I’m reading Ron Chernow’s Alexander Hamilton, and since he’s a Hamilton fan, he naturally makes a big deal out of the irony of southern slaveholding white supremacists like James Madison and Thomas Jefferson positioning themselves as the friends of equality and the little guy against Hamilton. And, of course, by our lights it is ironic. But it’s worth understanding the fact that this wasn’t really ironic at all by the lights of the time. Egalitarianism and white supremacy went hand in hand.
This is something Alan Taylor’s American Colonies is really good on. His point is that if you look at the European aristocrats who ran the governments that colonized America, none of them were big into racism. In their eyes an African slave, a (Native) American savage, and a European peasant are all about on a par — they’re the scum of the earth, to be exploited economically, and perhaps feared as a potential source of violence and disorder. European governments of the 16th and 17th centuries typically presided over multiple linguistic groups, and important aristocrats could have very diverse landholdings. This was a very class-bound society, and the division between the elite and commoners was much more important than any proto-national considerations. In one possible world, this mindset is transplanted onto American soil as a wealthy elite lords over a multi-cultural, multi-racial proletariat.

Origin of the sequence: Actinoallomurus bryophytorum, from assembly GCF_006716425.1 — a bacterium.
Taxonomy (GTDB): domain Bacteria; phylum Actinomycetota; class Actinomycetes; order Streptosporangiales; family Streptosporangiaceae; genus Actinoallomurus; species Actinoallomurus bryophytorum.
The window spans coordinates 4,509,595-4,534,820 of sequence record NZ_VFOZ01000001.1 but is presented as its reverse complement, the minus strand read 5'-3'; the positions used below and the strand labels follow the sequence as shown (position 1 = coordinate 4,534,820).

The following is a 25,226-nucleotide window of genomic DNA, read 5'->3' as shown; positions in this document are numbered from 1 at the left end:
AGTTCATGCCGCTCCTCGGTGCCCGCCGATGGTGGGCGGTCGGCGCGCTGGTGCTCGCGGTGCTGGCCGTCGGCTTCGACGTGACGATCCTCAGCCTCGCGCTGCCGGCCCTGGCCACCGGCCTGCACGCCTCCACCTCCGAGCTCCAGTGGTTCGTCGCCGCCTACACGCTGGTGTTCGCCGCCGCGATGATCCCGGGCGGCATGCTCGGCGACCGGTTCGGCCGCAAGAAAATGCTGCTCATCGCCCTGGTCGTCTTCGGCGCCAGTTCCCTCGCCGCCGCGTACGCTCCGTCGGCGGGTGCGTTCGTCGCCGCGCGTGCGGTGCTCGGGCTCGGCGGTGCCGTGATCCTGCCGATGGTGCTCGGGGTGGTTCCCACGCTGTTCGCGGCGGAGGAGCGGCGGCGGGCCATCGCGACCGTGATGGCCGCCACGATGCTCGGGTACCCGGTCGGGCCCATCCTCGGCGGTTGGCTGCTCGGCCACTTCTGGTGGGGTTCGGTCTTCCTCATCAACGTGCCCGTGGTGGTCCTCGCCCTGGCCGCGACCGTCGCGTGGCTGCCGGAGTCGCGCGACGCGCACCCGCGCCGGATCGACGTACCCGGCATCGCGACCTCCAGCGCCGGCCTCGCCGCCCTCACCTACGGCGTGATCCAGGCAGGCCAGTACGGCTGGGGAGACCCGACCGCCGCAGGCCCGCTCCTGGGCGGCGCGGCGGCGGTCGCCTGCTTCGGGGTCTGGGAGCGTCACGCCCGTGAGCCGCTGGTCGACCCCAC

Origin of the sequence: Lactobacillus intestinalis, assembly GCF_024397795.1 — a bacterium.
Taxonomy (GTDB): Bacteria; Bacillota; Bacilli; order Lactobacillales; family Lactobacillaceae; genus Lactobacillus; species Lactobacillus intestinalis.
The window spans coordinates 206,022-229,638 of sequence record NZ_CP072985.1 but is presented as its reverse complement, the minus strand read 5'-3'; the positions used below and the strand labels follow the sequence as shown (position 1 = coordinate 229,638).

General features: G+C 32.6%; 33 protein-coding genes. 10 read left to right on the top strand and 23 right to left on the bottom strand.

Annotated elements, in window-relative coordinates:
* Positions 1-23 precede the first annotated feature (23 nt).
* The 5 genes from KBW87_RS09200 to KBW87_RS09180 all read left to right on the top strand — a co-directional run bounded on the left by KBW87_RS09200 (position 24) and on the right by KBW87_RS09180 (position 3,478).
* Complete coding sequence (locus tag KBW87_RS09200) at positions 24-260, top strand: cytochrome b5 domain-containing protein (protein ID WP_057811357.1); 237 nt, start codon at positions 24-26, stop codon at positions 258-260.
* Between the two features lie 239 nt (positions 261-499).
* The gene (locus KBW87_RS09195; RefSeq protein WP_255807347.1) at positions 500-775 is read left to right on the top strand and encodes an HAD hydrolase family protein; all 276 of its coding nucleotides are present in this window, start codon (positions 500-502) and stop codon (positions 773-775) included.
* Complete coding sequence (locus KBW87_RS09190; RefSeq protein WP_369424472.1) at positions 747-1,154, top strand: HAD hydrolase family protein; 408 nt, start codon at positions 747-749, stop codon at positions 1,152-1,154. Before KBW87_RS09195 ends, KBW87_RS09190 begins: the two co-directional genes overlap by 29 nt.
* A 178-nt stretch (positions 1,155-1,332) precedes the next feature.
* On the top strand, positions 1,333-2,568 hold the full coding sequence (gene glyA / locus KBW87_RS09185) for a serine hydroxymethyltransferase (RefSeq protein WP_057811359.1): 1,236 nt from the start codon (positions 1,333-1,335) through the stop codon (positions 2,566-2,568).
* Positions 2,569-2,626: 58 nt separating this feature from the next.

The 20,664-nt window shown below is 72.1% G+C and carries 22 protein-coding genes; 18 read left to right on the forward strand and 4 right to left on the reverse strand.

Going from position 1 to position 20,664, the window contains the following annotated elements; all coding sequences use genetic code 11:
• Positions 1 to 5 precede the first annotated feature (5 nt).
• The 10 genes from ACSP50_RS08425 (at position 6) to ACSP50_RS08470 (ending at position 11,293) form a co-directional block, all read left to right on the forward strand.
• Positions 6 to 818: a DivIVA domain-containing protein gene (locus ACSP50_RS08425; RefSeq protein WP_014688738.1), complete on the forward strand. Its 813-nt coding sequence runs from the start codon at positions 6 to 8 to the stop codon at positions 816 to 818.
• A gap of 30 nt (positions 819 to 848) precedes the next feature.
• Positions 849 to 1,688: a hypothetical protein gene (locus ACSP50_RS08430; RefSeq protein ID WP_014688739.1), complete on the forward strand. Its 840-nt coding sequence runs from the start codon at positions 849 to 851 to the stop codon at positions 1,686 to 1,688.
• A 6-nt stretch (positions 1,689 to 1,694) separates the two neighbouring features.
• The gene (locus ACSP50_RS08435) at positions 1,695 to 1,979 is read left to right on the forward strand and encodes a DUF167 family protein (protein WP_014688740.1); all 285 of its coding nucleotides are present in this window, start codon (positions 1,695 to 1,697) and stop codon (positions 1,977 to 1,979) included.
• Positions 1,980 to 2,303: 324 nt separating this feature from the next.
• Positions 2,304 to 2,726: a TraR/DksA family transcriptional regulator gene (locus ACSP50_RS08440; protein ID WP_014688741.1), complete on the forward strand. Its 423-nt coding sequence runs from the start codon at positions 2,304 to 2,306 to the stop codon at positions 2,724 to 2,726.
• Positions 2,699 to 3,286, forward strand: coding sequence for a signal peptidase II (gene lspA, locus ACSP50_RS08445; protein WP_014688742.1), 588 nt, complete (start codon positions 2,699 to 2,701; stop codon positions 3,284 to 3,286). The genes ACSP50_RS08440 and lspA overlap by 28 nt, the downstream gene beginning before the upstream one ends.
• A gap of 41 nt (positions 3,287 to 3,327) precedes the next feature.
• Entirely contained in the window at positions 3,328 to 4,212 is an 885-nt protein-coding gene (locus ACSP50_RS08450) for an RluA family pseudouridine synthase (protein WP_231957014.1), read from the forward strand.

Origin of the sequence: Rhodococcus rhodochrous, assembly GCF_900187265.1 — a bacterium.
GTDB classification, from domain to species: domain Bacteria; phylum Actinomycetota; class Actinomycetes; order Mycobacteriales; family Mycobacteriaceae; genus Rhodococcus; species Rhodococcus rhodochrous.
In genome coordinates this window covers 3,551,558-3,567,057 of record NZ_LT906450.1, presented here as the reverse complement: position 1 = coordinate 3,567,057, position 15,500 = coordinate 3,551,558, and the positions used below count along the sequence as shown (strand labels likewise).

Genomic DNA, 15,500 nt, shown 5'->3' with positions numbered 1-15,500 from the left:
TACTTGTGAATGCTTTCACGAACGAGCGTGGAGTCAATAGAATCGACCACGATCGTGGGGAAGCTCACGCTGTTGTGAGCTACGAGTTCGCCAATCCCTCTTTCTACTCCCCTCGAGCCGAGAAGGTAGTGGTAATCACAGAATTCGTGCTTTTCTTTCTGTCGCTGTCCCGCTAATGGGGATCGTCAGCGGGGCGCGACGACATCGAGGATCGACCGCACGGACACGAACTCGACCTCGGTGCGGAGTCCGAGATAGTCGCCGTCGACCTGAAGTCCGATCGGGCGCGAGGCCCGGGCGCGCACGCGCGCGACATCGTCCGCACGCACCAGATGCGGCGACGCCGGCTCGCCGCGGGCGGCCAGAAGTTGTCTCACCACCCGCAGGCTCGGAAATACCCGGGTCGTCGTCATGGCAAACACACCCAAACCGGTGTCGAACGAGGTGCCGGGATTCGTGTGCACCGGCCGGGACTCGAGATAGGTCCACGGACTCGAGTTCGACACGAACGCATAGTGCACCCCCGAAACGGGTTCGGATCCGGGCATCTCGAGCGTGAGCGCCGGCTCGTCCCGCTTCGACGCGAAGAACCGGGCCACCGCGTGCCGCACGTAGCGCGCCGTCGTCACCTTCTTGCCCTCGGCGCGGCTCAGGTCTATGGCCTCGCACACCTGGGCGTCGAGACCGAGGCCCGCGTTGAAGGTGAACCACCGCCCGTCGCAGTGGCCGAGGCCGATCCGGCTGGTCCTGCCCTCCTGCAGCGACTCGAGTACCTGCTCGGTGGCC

But that didn’t happen. Instead, especially in the territories that became the USA, a strongly anti-classist Jeffersonian (and later Jacksonian) ideology of white supremacy developed. It’s not, “on the one hand, racism; on the other hand, egalitarianism.” It’s “we’re all equal in our privileged whiteness.”
I thought of this when I read Ellis Cose on declining perceptions of anti-black bias among the younger generation of African-American elites. The United States is clearly a much less racist society in 2011 than it was 50 years ago. But it’s also become a much more class-bound society. Working class whites have seen a huge erosion in social privilege over and above the concrete economic struggles of the working class, and white elites have much less of a sense of solidarity with the white working class than was the case in the past. And African-American elites are increasingly just elites, living in the same neighborhoods and attending the same schools as white elites. That’s not to say we should believe in a “lump of justice” such that racial progress necessarily comes at the expense of economic equality. But there are multiple dimensions of inequality and social privilege, and tradeoffs between them do happen at the margin.